Inositol is a supplement closely related to the B vitamin group. The structure of the compound is closely related to glucose. It is not considered an essential nutrient because it is produced within the body in adequate amounts.
Inositol falls into a group of supplements that are important for health in the body but not considered a vitamin or mineral. Other supplements in this group include: creatine, coenzyme 10, choline, L-carnitine and SAM-e. Inositol is comprised of 9 stereoisomers. The stereoisomer myo-inositol is 90% prevalent and shows the most benefit as a supplement. For this reason, the term myo-inositol and inositol are usually interchangeable. The majority of supplements are created solely from myo-inositol.
The safety of inositol has been evaluated in high dosages. It is a natural molecule with little toxicity. Lower dosages can have positive benefits on insulin sensitivity and fertility where much higher dosages have shown positive effects on neurological function. Inositol has a low permeability for the blood brain barrier which may explain why large dosages may be required to see benefits.
How Inositol Works In the Brain
Inositol’s primary neurological function is to produce the structural basis for secondary messengers within the brain. A secondary messenger works to transmit and amplify the signals of certain hormones and neurotransmitters. One common example of a secondary messenger system is the cAMP system. Inositol’s secondary messenger system is known as the phosphoinositol (PI) system.
The phosphoinositol (PI) system helps to act as signal transductor for a number of hormones. The two secondary massagers in this system are inositol trisphosphate (IP3) and diacylglycerol (DAG). These secondary messengers help to influence a number of hormones via their pathways. IP3 may control insulin homeostatsis via activation of M3 acetylcholine receptor pathway. This is likely the method to explain Inositol’s positive benefit on insulin sensitivity.
The PI system has an interaction with the a1 adrenergic receptors. Antagonists of the a1 receptors are common targets for anti-panic/anxiety and vasodilation drugs. The a1 receptors influence vasoconstriction, sweating and a number of other physiological symptoms in the body relating to panic. The PI system secondary messenger, DAG interacts with the calcium content and channels relating to the a1 receptors. This could explain the inhibitory effects of inositol on panic and anxiety.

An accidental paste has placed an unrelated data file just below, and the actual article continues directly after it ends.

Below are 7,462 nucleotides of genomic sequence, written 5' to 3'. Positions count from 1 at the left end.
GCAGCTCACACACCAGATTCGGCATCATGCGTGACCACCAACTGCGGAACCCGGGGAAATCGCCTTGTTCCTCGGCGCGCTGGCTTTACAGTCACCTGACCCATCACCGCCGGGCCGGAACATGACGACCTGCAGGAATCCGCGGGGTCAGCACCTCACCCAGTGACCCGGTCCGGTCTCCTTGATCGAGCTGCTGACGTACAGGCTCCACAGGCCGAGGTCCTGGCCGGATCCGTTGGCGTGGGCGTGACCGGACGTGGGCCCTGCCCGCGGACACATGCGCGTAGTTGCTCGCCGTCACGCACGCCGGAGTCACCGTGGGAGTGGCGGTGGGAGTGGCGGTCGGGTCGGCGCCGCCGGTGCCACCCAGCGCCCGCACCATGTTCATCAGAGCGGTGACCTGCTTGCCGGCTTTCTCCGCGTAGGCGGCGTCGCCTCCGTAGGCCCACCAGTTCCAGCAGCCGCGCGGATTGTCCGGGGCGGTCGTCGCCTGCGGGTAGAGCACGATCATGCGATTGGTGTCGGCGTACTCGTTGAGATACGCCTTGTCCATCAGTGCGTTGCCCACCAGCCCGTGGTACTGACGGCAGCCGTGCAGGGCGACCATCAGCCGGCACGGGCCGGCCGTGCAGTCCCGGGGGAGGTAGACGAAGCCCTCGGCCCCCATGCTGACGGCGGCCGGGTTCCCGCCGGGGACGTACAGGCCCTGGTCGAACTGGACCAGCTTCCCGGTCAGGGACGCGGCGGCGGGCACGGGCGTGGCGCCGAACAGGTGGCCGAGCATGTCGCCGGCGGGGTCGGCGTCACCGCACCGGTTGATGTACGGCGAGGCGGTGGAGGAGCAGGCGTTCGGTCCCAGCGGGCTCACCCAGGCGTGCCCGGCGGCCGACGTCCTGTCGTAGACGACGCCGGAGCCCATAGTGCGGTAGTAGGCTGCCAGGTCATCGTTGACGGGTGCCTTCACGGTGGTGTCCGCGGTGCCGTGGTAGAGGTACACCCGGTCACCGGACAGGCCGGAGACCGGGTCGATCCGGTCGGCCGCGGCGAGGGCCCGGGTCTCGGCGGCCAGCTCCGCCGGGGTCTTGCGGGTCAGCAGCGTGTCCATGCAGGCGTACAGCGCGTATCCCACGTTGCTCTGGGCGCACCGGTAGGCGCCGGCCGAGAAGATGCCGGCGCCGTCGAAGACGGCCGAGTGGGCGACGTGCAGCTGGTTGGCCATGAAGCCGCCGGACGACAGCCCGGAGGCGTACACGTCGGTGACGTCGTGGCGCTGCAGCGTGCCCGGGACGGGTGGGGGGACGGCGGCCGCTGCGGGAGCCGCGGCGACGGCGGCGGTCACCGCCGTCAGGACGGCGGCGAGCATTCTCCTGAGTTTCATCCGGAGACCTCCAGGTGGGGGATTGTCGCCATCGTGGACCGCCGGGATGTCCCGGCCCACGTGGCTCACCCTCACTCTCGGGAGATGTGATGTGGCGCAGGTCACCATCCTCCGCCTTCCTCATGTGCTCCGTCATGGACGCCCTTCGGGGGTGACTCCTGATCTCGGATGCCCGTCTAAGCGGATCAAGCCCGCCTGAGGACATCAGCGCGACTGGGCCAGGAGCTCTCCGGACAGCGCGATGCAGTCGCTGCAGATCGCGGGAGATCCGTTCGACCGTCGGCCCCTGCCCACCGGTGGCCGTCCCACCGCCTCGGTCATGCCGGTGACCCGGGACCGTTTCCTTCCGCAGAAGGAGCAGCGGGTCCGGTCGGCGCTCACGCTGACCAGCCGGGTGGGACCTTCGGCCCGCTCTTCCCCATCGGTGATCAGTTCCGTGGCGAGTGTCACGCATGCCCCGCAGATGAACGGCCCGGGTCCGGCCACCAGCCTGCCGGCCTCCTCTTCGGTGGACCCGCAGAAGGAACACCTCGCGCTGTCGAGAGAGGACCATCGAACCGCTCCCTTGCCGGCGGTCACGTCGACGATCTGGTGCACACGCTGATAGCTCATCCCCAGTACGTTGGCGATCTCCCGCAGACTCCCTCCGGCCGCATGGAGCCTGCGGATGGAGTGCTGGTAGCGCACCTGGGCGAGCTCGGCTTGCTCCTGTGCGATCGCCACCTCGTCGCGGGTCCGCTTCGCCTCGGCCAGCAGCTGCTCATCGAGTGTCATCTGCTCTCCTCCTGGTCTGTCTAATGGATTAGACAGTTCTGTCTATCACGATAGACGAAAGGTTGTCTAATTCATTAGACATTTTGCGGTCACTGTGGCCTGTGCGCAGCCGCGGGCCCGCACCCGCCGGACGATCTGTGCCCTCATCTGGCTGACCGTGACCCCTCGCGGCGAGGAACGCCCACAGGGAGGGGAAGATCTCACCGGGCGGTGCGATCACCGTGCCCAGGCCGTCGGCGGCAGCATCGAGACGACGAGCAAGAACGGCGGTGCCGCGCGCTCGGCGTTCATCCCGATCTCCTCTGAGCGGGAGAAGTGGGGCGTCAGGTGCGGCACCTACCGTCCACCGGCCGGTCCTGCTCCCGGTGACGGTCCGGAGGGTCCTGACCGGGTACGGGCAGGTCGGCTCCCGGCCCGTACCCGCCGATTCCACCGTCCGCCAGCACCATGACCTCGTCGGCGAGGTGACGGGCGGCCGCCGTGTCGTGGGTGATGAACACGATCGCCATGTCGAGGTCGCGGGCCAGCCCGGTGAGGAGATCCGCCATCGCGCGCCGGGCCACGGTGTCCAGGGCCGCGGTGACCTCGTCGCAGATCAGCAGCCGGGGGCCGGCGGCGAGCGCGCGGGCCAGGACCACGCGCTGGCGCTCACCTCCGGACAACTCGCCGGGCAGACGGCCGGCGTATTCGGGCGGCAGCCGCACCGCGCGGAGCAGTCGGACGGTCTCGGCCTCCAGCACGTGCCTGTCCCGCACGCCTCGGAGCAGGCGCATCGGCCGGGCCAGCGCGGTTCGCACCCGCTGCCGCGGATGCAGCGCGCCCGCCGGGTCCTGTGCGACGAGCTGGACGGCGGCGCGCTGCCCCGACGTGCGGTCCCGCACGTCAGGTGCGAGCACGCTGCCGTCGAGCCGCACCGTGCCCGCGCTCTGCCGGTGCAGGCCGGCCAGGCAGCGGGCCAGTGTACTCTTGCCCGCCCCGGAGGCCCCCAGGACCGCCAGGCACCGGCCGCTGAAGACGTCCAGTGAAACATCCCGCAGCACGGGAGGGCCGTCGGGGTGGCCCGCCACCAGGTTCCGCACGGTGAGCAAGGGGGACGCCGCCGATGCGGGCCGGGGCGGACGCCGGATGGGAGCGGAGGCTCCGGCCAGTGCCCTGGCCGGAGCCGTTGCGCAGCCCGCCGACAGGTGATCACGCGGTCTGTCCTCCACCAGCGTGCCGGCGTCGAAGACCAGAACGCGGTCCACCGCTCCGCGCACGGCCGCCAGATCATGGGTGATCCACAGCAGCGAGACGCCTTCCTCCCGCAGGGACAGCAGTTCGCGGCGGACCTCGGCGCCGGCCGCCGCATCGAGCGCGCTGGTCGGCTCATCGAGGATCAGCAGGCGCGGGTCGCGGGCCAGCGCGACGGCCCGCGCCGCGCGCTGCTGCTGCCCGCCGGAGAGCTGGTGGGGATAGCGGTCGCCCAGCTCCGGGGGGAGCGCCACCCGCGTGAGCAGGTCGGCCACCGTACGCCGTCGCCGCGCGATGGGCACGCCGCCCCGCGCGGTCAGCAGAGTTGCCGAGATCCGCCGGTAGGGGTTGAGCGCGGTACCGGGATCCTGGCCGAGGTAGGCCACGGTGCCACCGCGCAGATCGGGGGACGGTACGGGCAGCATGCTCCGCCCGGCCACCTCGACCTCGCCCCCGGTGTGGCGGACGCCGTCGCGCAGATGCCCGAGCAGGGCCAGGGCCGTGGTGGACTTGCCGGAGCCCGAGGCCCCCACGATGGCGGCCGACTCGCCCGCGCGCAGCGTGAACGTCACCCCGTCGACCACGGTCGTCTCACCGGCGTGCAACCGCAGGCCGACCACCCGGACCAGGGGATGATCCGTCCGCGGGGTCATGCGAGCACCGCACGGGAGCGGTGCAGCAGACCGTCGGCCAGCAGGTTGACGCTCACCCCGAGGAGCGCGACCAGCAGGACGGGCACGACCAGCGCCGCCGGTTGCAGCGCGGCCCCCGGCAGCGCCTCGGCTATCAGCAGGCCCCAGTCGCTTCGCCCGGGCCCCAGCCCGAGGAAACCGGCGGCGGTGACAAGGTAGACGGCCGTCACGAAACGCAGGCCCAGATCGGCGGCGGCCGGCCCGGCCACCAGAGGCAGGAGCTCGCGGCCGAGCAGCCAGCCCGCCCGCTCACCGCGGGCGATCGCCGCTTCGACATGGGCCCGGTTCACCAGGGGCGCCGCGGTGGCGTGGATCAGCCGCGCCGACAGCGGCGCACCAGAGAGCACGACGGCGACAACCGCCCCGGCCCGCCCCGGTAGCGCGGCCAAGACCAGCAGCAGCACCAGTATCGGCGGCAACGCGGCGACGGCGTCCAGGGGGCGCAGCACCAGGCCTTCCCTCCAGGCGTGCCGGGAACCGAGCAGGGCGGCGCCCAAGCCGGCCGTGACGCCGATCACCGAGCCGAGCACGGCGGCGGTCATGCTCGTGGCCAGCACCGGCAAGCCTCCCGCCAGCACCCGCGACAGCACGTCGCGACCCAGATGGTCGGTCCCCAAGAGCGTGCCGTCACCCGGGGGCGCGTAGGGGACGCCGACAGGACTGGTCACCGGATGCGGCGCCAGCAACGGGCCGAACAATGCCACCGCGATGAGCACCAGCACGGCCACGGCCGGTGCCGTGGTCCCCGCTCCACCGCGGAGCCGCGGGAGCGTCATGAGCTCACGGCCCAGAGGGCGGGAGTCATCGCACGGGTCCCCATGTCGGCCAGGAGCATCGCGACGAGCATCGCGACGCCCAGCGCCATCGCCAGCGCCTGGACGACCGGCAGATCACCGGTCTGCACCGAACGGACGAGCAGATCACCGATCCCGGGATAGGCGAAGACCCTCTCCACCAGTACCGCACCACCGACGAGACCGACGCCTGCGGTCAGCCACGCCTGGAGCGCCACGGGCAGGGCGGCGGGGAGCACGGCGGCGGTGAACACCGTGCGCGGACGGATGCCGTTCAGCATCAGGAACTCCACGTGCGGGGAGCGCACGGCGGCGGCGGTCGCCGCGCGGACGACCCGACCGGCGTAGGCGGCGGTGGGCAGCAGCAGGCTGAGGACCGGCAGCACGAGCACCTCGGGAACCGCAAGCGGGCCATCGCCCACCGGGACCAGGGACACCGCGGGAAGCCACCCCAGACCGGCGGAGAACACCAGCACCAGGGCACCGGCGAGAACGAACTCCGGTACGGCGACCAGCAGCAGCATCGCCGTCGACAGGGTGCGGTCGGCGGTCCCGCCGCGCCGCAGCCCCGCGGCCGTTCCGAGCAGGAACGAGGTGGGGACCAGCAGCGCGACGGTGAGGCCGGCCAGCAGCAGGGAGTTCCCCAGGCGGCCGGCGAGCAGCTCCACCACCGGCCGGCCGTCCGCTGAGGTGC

The PI system also has effects on acetylcholine receptors. It seems to only influence M1 and M3 muscarinic receptors exclusively. The secondary messenger in the PI system, IP3 works as a signaling pathway for the M1 and M3 receptors. The M1 receptors help to control and regulate a number of functions in the body and may influence areas of cognitive functioning. M3 receptors influence insulin and smooth muscle tone.
Inositol Treatment for OCD, Panic & Anxiety
One study showed high dosages of inositol were as effective as an SSRI medication for treating panic disorders, OCD as well as general anxiety. This well published study claimed that higher dosages of Inositol in the 18 gram range showed the most positive results. The reason this high dosage is needed is because inositol is not efficient at crossing the blood brain barrier and these high dosages are needed for these results.
The effects on Inositol and panic/anxiety treatment are likely due to the manipulation of the a1 receptor. Many a1 blockers may help to treat bi-polar depression and related panic effects. This method of action is likely to explain positive effects of inositol on OCD, depression and anxiety/panic
Inositol Side Effects
The well published study relating to high dosage inositol treatment for OCD and panic showed little side effects. While typically, inositol has much less side effects than SSRI medication, it may produce some negative side effects in high dosages.
The cholinergic effects of high dosage inositol may produce negative side effects such as excessive salivation and sweating. This is due to the specific acetylcholine receptors inositol modulates. Other side effects such as gastrointestinal side effects are very common along with irritability. Inositol may be as effective as SSRI’s however these high dosages are likely to produce very subtle to mild side effects in these dosage ranges.